Van Endert did not only play the guitar excellently, sometimes en passant implying bass and other instruments, but improvised with the greatest ease, light as a feather, delivering each note with perfect timing. Thus it went on, a quick succession of animated dialogues. With Charles Mingus' "Boogie Stop Shuffle", the duo really rocked the place.La Hartkamp mastered the speediest series of syllables in superb unison with van Endert's runs, unflinchingly scatting her way through the theme, with him cavortin on top, brilliant, Mingus-like, finally delivering a breathtakingly dense firework of the most splendid array of timbres. This way each bar of music turned into a lucky bagful of goodies.

Hohenloher Tagblatt / Südwest Presse, 15.01.2008

„Anne Hartkamp and Philipp van Endert at the Haller Hospitalkirche
The voice, airborne
... exciting conversation between guitar and voice. They fathom a vast array of timbres and sounds. With a lot of power and passion, Anne Hartkamp ... lets her voice take melodic flight in Chick Corea's "Open your Eyes You can Fly".
Her vocal art - sometimes with but mostly without words - enters into a multifarious dialogue with van Endert's guitar playing which is as sensitive as it is powerful. The two musicians afford each other free space, improvising and challenging acoustic limitations... amazing.
The experimentiveness with which the two artists immerse themselves in their jazz heroes' compositions is what makes their music so charming, leading them to unearth all sorts of treasures. Ornette Coleman's "Humpty Dumpty", for instance, sounds fanciful and lyrical with Hartkamp and van Endert passing each other the pizzicato notes like ping-pong balls. With Henry Manicini's "Nothing To Lose", voice and guitar paint a calm acoustic image in Bossa Nova hues... With "Jubilee", the duo pays tribute to the famous vocal acrobat Bobby McFerrin. A buoyant kind of music, full of joie de vivre, that puts you in a good mood and does without words.
As reduced as the tools of vocals and guitar may seem, "Magnolia & van Endert" cannot be bothered. Together, they create a colourful and multifaceted jazz world..."

RP Mönchengladbach, 17.3.2008, Garnet Manecke
"Duo präsentierte "Helden" des Jazz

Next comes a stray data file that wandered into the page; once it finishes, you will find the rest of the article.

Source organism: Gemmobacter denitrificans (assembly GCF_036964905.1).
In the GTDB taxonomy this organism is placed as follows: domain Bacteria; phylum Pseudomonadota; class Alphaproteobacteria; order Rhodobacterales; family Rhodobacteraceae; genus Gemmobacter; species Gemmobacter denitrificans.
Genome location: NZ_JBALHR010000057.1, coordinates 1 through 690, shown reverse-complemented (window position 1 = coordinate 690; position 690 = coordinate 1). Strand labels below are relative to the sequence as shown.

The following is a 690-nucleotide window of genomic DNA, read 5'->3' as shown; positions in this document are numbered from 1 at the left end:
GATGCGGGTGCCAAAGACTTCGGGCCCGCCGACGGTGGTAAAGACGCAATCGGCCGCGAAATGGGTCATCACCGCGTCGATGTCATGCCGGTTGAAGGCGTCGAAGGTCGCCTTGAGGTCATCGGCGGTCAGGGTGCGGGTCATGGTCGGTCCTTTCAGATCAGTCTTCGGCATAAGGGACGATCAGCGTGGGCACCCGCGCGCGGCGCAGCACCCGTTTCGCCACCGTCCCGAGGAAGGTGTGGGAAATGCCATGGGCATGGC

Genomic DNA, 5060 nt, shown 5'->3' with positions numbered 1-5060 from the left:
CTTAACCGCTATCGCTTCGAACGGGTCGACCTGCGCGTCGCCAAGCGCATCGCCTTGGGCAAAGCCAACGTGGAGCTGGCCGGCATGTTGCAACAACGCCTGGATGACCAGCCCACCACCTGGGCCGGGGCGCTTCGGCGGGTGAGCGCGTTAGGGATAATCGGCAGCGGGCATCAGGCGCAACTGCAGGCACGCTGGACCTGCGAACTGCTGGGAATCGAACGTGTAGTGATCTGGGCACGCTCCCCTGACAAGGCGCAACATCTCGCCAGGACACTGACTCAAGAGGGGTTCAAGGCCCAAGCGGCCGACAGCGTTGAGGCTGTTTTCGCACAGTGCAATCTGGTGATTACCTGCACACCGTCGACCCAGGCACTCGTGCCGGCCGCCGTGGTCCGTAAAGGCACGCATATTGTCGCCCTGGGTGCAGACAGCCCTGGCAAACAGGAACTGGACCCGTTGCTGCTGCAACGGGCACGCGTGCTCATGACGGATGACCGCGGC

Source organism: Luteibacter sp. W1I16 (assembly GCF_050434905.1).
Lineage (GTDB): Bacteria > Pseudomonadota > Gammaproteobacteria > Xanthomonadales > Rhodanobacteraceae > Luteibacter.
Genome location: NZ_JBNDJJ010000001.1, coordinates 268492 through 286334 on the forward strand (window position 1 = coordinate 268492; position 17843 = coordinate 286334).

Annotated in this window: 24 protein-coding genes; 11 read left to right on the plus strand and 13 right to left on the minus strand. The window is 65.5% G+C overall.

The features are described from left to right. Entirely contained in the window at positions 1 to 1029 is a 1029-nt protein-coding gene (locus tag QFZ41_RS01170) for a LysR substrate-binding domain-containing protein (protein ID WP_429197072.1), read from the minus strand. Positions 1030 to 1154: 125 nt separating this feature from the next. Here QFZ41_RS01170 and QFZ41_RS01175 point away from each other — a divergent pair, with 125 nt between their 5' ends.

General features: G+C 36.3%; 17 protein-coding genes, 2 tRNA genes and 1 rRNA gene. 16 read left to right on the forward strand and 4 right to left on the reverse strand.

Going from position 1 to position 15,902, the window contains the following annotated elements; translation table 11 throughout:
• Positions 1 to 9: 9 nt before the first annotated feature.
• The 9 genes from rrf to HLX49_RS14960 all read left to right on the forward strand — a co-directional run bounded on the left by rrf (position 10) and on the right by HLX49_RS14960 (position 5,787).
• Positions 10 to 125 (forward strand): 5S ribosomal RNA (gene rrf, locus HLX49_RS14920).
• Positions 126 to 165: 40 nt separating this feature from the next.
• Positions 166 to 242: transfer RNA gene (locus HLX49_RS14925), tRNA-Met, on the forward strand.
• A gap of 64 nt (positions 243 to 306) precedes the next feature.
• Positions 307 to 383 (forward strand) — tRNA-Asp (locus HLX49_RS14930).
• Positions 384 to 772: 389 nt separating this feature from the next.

Die Jazz-Visions im BIS sind immer wieder für eine Überraschung gut. Diesmal gab es für die Gäste eine musikalische Einkaufsliste. "Helden" des Jazz stehen da drauf. Zusammengestellt wurde sie vom Duo Magnolia & van Endert. Hinter dem Namen stehen die Sängerin Anne Hartkamp und Gitarrist Philipp van Endert. Gemeinsam stellten sie ihre Helden des Jazz vor und weckten mit ihrer Musik Lust auf mehr.
Der erste Held auf der Liste ist der Pianist Chick Corea. Mit seinem Song "Open your eyes, you can fly", der in den 70ern von der Jazz-Sängerin Flora Purim gesungen wurde, eröffneten Hartkamp und van Endert den Abend. Und tatsächlich, wer Anne Hartkamp singen hört, sich dem Variationsreichtum ihrer Stimme hingibt, bei dem stellt sich eine gewisse Leichtigkeit des Seins ein. Besonders wenn der Zuhörer seine Augen schließt und sich ganz der Musik überlässt. "Ein sehr schönes Stück", schwärmt Hartkamp von dem Macher Chick Corea. "Auch im Original". Das Bonmot, das ein bisschen Eigenlob durchschimmern lässt, trifft es. Denn schon jetzt hat die Sängerin das Publikum gewonnen. Zum Applaus kommen erste Bravo-Rufe hinzu.
Und so geht es an dem Abend weiter. Zu Corea gesellen sich Ornette Coleman, Herb Alpert, Wayne Shorter, Miles Davis, Bill Evans, Charles Mingus und andere Größen der Jazz-Szene. Magnolia & van Endert huldigen ihnen mit einer Begeisterung, die gar nicht anders kann, als auf das Publikum überzuspringen. Bewunderung, Leidenschaft und Hingabe liegen gleichermaßen in ihren Interpretationen. Dabei singt Hartkamp nicht einfach Texte, vielmehr spielt sie auf ihren Stimmbändern. Das ist anstrengend, und zuweilen sieht man ihr diese Anstrengung auch an.
Während des Abends werfen sich die beiden die musikalischen Bälle zu, nehmen sie auf, dribbeln die Töne durch den Raum, umkreisen sich, laufen in dieselbe Richtung, um dann eine Kehrtwende zu machen und auf getrennten Spielfeldern weiter zu spielen. Da haben sich zwei gefunden, die einander perfekt ergänzen. Hartkamps Stimme haucht, schmilzt, verführt, provoziert und amüsiert. Van Endert ist das Pendant an der Gitarre dazu.
Das Publikum reagiert: Von Stück zu Stück wird der Applaus lauter und heftiger. Die Zuhörer richten sich gerade auf, um ja keinen Ton zu verpassen. Eine schönere Form der Huldigung ihrer Jazz-Helden hätte das Duo Magnolia / Van Endert kaum finden können."